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Award for Damages in cases of Wrongful Dismissal

Employers and their human resource departments would be interested in knowing that the Court of Appeal recently passed a decision in which it awarded 42 months as damages for wrongful dismissal. This was held in the case of David Banda v Attorney General Appeal no. 233 of 2020 (the “David Banda Case”).  Wrongful dismissal is defined as dismissal in breach of a relevant term of a contract of employment or disciplinary policy. It is important for employers to ensure that they have a valid reason for dismissing an employee because they run the risk of an employee successfully claiming for damages for wrongful dismissal. In the case of Alert Mupila V Yu Wei Comp/IRCLK/222/2021the court repeated the position of the law that the normal measure of damages for unfair, unlawful or wrongful dismissal is the applicable contractual length of notice or notional realistic notice where the contract is silent. However, this measure may be departed from where:

a. the termination was inflicted in a traumatic fashion which caused undue stress or mental suffering;

b. where the employee proves he is deserving of more; or

c. where the conduct of the employer was so serious as it warrants higher award of damages.

In the David Banda Case, the court departed from the general rule that damages for wrongful dismissal are limited to the notice period or notional notice period. The facts of the David Banda Case were that the complainant commenced an action for wrongful dismissal against the respondent in the Industrial Relations Division of the High Court (“IRD”) claiming for damages for wrongful dismissal, salary arrears from date of dismissal, accrued benefits up to date of Judgment, accrued leave days, costs and any other relief. The IRD awarded the complainant 36 months salary as damages, however, he was dissatisfied with the quantum of damages and proceeded to appeal to the Court of Appeal. The complainant was employed by the respondent for nine years and was dismissed from employment on 4 December 2008 and had not been in employment since his dismissal. The complainant was charged for an offence that was not provided for under the respondent’s disciplinary policy and procedure. The Court of Appeal adopted the factors considered by the IRD in awarding the complainant 36 months salaries as damages for wrongful dismissal. In particular, the IRD took in account the fact that the complainant had not been able to find employment since the date of dismissal and the fact that the respondent breached its disciplinary code and procedure. The Court of Appeal went on to further increase the award of damages to 42 months.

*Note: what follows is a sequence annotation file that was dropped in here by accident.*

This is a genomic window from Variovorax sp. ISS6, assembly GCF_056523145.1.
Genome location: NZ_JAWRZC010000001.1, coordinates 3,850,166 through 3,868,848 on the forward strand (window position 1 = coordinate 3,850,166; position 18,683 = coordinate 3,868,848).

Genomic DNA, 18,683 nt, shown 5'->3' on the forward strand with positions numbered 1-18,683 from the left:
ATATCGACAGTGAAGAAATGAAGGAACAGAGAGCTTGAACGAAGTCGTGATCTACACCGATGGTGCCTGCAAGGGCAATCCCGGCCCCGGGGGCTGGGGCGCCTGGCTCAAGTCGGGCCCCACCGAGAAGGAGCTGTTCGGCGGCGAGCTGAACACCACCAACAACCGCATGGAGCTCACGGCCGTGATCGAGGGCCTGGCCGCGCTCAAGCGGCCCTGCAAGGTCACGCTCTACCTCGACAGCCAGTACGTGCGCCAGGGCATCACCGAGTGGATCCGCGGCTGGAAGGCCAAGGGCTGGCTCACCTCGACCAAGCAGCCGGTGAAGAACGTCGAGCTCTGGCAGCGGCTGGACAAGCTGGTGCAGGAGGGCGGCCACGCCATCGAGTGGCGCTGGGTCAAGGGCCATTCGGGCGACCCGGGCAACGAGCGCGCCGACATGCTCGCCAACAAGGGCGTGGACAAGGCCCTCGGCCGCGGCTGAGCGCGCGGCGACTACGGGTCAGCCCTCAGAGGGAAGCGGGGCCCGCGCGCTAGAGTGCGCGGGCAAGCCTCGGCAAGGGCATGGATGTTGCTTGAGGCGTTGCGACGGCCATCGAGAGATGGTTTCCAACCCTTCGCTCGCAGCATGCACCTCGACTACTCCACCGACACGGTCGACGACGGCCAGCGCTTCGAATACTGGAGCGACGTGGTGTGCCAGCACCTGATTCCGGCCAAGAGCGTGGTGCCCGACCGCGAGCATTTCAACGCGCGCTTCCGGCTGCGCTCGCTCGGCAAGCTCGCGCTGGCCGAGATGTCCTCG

The Court of Appeal stated that the dismissal was unjust and must have caused the complainant mental distress. It further took into account the harsh socio-economic situation of the country and the high rate of unemployment. It will be interesting to see whether an appeal will be made to the Supreme Court on the decision of the Court of Appeal and what the outcome will be.

A key take home from the Case is that employers should therefore, ensure that an employee is dismissed in accordance with the disciplinary policy and procedure, the contract of employment and the law. It should be noted that the Employment Code Act no.3 of 2019 requires employers to have policies including a disciplinary and grievance procedure, performance management policy and HIV and AIDs policy amongst others. Employers that do not have these in place are encouraged to do so.